Suggesting a Few Changes in Form*

We have all been reading for years about how people in our post-Christian society are changing in relationship to spiritual understanding and approach. And for many of us who have been apart of the institutional church, it is not surprising that these same authorities are telling us that the institutional church is unable to comprehend or take advantage of this shifting spiritual environment.

Here is part of the shift they report to us.

  • Religion is out, but spiritually is in.
  • Christianity is out, but Jesus is in.
  • Future religious concerns are out, but “here and now” spirituality is in.
  • Propositional truth is out, but truth validated by intuition and experience is in.

The Pacific Northwest region of the United States (where I live) is called the “None Zone.”** This is because, when asked about their religious identification, more people answer “none” than in any other area of the United States. It also puts us at the heart of many of the changes the researchers are telling us about.

Here are some stats:

  • Northwesterners are twice as likely as people living in the Bible Belt to claim no religious preference.
  • The Pacific Northwest is the only region of the country where a majority of the population does not affiliate with a religious congregation.
  • Most Northwesterners do not participate in religious institutions and never have.
  • Sixty-three percent of total population of the Northwest are religiously unaffiliated.
  • According to USA Today, Seattle is the #1 unchurched city in America.

Yet it is also interesting that this is a spiritual region. Take a look at the following:

  • When asked, “Do you agree or disagree that God exists?”, 63% said they agree somewhat or agree strongly.
  • When asked, “Do you agree or disagree that God helps me?”, 53% said they agree somewhat or agree strongly.
  • Only 1.2% of Oregonians (my home state) describe themselves as agnostics (and a statistically negligible number are atheists).
  • Christianity is the stated religious preference of 75 to 79% of Oregonians.

My reaction to this is that we are living in a splendid place and time, filled with almost unparalleled opportunities! But we must think and act differently if we are to take advantage of the spiritual environment that we find ourselves in.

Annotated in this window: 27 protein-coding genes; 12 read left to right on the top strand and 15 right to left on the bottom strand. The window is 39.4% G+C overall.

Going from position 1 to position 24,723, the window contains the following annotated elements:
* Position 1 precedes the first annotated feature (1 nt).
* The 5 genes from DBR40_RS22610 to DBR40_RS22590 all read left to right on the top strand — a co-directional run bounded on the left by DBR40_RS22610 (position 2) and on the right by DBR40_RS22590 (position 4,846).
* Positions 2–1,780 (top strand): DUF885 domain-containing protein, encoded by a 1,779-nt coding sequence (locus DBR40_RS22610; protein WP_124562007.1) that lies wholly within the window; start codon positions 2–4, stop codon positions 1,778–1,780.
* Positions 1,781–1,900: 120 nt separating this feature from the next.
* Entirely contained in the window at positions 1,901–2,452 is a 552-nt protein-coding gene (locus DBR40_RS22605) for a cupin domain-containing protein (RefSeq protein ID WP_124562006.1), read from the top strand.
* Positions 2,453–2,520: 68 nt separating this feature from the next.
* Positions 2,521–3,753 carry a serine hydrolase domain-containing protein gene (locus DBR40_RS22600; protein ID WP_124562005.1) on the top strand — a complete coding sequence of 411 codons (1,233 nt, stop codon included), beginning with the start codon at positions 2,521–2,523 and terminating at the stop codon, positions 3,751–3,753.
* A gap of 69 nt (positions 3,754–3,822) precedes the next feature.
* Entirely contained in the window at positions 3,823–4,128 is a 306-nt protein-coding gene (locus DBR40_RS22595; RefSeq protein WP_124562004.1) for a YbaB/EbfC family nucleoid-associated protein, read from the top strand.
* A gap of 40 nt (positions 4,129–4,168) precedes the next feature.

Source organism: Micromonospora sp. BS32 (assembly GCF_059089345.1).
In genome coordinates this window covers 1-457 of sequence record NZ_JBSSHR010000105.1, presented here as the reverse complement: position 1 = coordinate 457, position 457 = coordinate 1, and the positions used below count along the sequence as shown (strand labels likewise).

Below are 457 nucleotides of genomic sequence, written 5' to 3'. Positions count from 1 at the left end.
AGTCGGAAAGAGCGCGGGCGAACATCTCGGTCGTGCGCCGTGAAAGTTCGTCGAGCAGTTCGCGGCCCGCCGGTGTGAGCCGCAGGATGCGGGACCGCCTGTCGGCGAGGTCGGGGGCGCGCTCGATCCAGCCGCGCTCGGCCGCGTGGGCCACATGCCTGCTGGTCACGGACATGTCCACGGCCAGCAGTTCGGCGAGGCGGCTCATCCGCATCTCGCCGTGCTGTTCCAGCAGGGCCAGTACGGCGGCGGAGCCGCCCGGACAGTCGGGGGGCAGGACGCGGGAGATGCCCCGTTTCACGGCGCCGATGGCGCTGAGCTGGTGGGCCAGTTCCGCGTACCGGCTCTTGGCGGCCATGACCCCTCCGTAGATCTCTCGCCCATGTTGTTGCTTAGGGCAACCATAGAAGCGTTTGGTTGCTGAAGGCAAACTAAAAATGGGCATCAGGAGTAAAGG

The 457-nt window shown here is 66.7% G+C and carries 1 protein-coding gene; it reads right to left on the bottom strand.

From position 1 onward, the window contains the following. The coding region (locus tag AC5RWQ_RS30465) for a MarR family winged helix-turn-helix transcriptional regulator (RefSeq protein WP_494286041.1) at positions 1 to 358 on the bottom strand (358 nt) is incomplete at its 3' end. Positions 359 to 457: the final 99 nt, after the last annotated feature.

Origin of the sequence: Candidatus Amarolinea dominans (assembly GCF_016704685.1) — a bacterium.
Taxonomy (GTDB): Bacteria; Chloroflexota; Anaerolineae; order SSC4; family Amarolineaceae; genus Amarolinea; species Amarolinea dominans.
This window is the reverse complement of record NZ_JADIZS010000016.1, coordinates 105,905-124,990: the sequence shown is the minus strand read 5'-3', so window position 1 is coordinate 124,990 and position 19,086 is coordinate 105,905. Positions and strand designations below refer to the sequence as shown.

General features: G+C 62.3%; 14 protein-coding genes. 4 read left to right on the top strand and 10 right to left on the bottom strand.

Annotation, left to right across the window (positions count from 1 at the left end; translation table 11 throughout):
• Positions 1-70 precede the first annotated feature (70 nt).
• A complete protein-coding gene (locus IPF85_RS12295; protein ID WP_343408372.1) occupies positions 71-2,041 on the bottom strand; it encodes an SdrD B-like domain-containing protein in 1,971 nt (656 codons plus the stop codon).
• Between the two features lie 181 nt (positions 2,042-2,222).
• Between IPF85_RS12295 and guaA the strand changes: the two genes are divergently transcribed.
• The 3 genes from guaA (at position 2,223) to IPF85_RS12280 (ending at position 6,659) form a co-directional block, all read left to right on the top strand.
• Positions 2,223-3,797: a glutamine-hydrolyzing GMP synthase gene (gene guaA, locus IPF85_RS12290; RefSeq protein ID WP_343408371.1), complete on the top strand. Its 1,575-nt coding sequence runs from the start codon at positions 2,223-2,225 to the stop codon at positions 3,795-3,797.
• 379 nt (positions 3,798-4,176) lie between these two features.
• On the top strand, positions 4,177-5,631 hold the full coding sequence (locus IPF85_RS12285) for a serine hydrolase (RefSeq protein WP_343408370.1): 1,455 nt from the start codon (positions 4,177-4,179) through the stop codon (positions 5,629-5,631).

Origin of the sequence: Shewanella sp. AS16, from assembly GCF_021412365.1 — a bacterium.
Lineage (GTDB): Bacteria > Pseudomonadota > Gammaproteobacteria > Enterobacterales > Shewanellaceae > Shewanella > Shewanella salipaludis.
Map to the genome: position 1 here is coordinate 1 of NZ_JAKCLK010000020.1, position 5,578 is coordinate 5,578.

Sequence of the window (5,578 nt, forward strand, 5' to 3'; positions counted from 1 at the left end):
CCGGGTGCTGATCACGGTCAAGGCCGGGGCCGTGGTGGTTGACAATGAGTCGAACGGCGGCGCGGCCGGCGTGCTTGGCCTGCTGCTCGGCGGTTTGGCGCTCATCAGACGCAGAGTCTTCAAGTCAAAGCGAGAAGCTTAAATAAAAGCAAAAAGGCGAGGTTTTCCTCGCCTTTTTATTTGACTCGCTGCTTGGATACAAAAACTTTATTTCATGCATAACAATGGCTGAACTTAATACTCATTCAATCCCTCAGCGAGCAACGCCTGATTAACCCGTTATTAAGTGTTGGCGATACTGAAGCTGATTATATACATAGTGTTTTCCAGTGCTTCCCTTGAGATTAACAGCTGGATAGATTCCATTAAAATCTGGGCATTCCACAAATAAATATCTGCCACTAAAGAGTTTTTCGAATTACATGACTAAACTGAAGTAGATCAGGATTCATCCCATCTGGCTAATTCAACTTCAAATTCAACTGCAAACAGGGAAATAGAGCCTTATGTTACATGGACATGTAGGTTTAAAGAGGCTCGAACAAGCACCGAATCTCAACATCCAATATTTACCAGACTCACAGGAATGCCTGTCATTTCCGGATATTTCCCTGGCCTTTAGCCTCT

Form Follows Function

Because our thinking and action have to change, we must deal with the current “forms” that were developed based on old thinking and theory. Let me just throw out a few “form” changes I think need to be made.

Contextualized Language

Michael Frost says that we must employ “the language and thought forms of those with whom we seek to share Jesus.” Here are a couple of changes in language that I’ve made:

  • Jesus follower instead of Christian — We should not hide the fact that we are Christians, but they love Jesus so identify with him.
  • Faith community instead of Church — Faith Community is neutral language and could mean any faith and is comfortable with the not-yet-Christian. Again, we are not talking about hiding who we are, but instead, using neutral language that allows for open conversation and relationship building.
  • Spiritual pilgrimage instead of Christian life — Even the not-yet-Christian understands that they are on a life pilgrimage or journey and are usually willing to share that pilgrimage which give you the opportunity to share your journey.
  • God is Light instead of God is Love (meaning the love message as exemplified by the “Four Spiritual Laws” track) — As John wrote, “This is the message we have heard from him and proclaim to you, that God is light and in him is no darkness at all.” Spiritual people by definition are looking for light, an excepted metaphor for a condition of spiritual awareness which could be outward (e.g., divine illumination) or inward (e.g., inner light). Using the term in a conversation allows you to explore spiritual “things” with the person at a level that they are generally comfortable with.

Remember, we want to employ the language and thought forms of those with whom we seek to share Jesus.

Smaller Faith Communities

Growing and maintaining large faith communities lends itself to attractional, seeker focused programs and activities, but also creates structural impediments for missional focused Jesus followers. We must consider establishing a greater number of smaller kingdom outposts where:

  • It is easier to foster community.
  • It is easier to be part of a supportive family.
  • You have better group communications and shared values.